"On March 10, Captain and Mrs. Barnette left the Post for Valdez with dog teams, loaded with the rich furs purchased during the winter. They went across the Tanana Valley, up the Delta, and climbed through the Alpine passes of the St. Elias range, and though often in water and snow, reached Valdez in safety and thence went to Puget Sound for the next summer's outfit for the Post."

It was a wise decision, because in July of that summer, 42-year-old Felix Pedro made the gold strike that would incite a major stampede to the hills surrounding Fairbanks. Men poured out of the Klondike in response, and "Barnette's Cache" would flourish. The plan to go to the Tanana Crossing was abandoned.

E. T. and Isabelle had staked out a 10-acre site that included their house, a warehouse, and various outbuildings. The compound was fenced, its boundaries roughly following present-day Second Avenue and Cowles Street, and Sixth Avenue and Cushman Street.

Isabelle's brother, Frank J. Cleary, for whom Cleary Creek is named, also laid out the town site for Fairbanks, which became official in 1903. That fall Isabelle and E. T. conceived their first baby, and Virginia was born the following summer. As the population of Fairbanks grew, the ladies imported their society life to the frontier town, decorating their homes, throwing tea parties, and participating in pageants and parades. They organized fundraisers to establish schools, hospitals, churches, and a town library. At the heart of Fairbanks society stood Isabelle Barnette, the mayor's wife. E. T. also held the role of postmaster as well as leading merchant and banker. They enjoyed a prosperous time.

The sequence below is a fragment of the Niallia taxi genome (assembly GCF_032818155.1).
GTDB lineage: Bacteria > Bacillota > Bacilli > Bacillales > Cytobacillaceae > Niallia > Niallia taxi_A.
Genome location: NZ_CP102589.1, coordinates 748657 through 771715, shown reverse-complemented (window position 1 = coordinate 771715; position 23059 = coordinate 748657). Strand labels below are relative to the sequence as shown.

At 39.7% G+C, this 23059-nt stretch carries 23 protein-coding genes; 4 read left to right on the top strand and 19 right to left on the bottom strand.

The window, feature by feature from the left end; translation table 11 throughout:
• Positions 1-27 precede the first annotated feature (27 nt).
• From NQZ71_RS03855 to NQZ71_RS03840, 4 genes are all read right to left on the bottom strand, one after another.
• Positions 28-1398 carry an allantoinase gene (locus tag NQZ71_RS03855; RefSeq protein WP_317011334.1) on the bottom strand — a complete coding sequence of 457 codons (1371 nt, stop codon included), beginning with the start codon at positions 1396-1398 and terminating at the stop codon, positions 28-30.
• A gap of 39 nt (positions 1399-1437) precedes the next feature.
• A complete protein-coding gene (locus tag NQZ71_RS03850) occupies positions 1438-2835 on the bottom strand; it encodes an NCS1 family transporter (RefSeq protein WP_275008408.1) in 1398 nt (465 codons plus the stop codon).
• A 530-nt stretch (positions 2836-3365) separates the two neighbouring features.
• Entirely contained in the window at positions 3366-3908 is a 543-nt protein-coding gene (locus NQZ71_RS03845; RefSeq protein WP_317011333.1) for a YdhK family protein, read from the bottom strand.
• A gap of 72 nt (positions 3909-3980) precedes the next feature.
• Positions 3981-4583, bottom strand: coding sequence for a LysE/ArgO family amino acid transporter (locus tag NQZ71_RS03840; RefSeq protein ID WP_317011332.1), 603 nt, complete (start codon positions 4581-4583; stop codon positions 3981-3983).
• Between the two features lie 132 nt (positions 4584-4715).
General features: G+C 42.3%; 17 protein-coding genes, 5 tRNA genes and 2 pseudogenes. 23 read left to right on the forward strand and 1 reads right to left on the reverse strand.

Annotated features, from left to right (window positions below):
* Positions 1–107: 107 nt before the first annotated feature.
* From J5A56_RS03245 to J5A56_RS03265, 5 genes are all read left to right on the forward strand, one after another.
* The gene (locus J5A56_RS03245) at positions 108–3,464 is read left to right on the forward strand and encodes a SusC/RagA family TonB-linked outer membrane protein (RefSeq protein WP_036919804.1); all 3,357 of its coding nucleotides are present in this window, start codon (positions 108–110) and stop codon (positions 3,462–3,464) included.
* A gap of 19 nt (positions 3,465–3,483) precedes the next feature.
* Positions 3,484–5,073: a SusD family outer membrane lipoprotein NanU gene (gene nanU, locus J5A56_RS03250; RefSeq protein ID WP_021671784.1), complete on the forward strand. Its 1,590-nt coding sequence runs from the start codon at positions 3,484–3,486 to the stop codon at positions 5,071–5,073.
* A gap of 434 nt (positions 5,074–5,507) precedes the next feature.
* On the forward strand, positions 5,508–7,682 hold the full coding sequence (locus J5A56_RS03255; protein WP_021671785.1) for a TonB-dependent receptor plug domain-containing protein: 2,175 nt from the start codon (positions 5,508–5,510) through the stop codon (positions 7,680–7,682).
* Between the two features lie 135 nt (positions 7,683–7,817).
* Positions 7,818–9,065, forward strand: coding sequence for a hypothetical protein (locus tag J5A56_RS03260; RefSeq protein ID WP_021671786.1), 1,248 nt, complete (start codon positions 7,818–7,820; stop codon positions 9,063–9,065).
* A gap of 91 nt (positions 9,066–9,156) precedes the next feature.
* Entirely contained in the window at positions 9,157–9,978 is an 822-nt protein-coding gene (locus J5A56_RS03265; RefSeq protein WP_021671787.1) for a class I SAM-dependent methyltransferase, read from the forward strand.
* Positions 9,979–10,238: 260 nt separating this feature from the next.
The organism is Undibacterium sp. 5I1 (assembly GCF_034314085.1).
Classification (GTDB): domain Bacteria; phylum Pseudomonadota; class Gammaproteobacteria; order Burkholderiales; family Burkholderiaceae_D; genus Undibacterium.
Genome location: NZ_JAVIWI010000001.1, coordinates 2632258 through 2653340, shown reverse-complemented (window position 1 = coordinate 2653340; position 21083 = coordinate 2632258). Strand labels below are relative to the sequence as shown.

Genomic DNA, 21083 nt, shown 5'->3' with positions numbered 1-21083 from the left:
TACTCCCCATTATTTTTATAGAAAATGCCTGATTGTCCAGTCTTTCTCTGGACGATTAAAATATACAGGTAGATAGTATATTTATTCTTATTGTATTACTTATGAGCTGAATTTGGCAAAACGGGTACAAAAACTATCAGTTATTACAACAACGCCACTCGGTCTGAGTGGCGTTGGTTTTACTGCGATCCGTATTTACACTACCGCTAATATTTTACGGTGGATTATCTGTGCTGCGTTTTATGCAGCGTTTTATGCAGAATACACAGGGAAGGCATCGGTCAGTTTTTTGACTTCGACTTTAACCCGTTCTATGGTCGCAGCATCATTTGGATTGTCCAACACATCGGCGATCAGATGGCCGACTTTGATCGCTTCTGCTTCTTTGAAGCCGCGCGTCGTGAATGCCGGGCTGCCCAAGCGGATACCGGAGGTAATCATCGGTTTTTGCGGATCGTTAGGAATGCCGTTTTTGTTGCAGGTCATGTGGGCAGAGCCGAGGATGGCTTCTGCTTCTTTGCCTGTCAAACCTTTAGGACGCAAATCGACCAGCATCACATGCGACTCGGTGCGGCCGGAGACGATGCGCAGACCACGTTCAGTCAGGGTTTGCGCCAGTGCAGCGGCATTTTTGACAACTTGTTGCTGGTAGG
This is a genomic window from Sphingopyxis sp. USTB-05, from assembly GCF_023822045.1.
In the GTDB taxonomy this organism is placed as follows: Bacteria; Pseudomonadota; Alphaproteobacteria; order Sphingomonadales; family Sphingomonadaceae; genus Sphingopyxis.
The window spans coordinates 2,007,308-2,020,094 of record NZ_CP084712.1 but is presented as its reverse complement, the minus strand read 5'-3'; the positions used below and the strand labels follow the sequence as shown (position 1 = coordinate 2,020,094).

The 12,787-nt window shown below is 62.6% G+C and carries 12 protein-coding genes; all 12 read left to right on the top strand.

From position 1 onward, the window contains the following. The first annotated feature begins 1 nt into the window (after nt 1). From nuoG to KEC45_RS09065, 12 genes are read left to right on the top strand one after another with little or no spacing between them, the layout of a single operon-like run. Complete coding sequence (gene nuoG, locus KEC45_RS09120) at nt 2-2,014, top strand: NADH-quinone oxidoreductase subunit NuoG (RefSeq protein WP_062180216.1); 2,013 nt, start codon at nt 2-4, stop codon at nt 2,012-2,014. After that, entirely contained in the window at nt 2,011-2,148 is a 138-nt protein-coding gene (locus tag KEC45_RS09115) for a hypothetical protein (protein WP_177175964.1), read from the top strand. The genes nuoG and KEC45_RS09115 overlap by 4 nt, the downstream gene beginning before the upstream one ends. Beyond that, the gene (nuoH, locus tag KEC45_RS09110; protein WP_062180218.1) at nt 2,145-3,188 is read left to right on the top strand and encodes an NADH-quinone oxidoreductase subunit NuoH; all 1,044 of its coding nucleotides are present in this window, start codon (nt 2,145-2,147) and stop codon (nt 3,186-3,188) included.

Gold production in the Interior continued to boom and the city grew with every year. In 1903, miners drew $40,000 in gold from the ground. In 1904, it was $600,000, and a year later, $6 million in gold. Everybody, it seemed, was getting rich.

By 1910, Isabelle was pregnant with a second child, and anticipating any medical problem, she chose to move to Washington for the birth. Baby Phyllis was born in 1911. That year, too, E.T. combined his Fairbanks Banking Company with the Washington-Alaska Bank, and three months later, the bank collapsed and he was accused of embezzlement. It was then that his previous conviction and prison time in Oregon came to light. A Valdez court found him not guilty of stealing from his own bank; however, that did not change popular opinion in Fairbanks, where residents felt they had been robbed. Barnette fled.

From the heights of frontier society to the shame of guilt by association, Isabelle never seemed to gain confidence in her husband again. In 1918, when she discovered love letters from another woman, she'd reach the end of her endurance. Isabelle filed for divorce and sought custody of their two daughters, Virginia, 16, and Phyllis, 10. On January 27, 1920, the divorce and custody arrangement was granted, and she was awarded $500,000 in the property settlement.

Isabelle Cleary Barnette -- the First Lady of Fairbanks -- died in September 1942 at Agnew State Hospital in California. "Isabel Pass" in the Alaska Range north of Paxson bears the name, albeit spelled incorrectly, of the woman who so often traveled on the rugged Valdez-Fairbanks Trail with her infamous husband.

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Gallery of Images
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The Alaska Commercial Company bought out Barnette's trading post
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Passengers and 2,800 lbs. gold dust from Fairbanks by Kennedy's Stage